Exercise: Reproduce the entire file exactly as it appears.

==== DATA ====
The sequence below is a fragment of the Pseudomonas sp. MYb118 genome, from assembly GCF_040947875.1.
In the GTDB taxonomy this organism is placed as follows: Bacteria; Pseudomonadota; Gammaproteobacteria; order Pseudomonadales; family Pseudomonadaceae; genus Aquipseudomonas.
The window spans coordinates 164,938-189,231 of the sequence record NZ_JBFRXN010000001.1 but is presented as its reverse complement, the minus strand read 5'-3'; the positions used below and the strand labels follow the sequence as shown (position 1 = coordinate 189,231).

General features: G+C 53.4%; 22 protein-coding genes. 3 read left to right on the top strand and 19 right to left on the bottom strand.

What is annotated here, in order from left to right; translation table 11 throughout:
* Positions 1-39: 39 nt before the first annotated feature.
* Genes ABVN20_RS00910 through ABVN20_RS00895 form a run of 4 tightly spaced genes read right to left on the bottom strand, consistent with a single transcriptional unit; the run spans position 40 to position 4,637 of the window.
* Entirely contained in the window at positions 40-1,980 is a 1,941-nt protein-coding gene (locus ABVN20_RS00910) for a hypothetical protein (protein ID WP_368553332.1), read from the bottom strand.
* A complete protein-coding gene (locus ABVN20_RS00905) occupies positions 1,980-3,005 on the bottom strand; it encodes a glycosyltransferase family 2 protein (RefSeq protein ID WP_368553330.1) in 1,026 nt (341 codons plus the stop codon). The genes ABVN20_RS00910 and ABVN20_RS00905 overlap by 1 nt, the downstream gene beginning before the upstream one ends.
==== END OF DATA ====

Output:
The sequence below is a fragment of the Pseudomonas sp. MYb118 genome, from assembly GCF_040947875.1.
In the GTDB taxonomy this organism is placed as follows: Bacteria; Pseudomonadota; Gammaproteobacteria; order Pseudomonadales; family Pseudomonadaceae; genus Aquipseudomonas.
The window spans coordinates 164,938-189,231 of the sequence record NZ_JBFRXN010000001.1 but is presented as its reverse complement, the minus strand read 5'-3'; the positions used below and the strand labels follow the sequence as shown (position 1 = coordinate 189,231).

General features: G+C 53.4%; 22 protein-coding genes. 3 read left to right on the top strand and 19 right to left on the bottom strand.

What is annotated here, in order from left to right; translation table 11 throughout:
* Positions 1-39: 39 nt before the first annotated feature.
* Genes ABVN20_RS00910 through ABVN20_RS00895 form a run of 4 tightly spaced genes read right to left on the bottom strand, consistent with a single transcriptional unit; the run spans position 40 to position 4,637 of the window.
* Entirely contained in the window at positions 40-1,980 is a 1,941-nt protein-coding gene (locus ABVN20_RS00910) for a hypothetical protein (protein ID WP_368553332.1), read from the bottom strand.
* A complete protein-coding gene (locus ABVN20_RS00905) occupies positions 1,980-3,005 on the bottom strand; it encodes a glycosyltransferase family 2 protein (RefSeq protein ID WP_368553330.1) in 1,026 nt (341 codons plus the stop codon). The genes ABVN20_RS00910 and ABVN20_RS00905 overlap by 1 nt, the downstream gene beginning before the upstream one ends.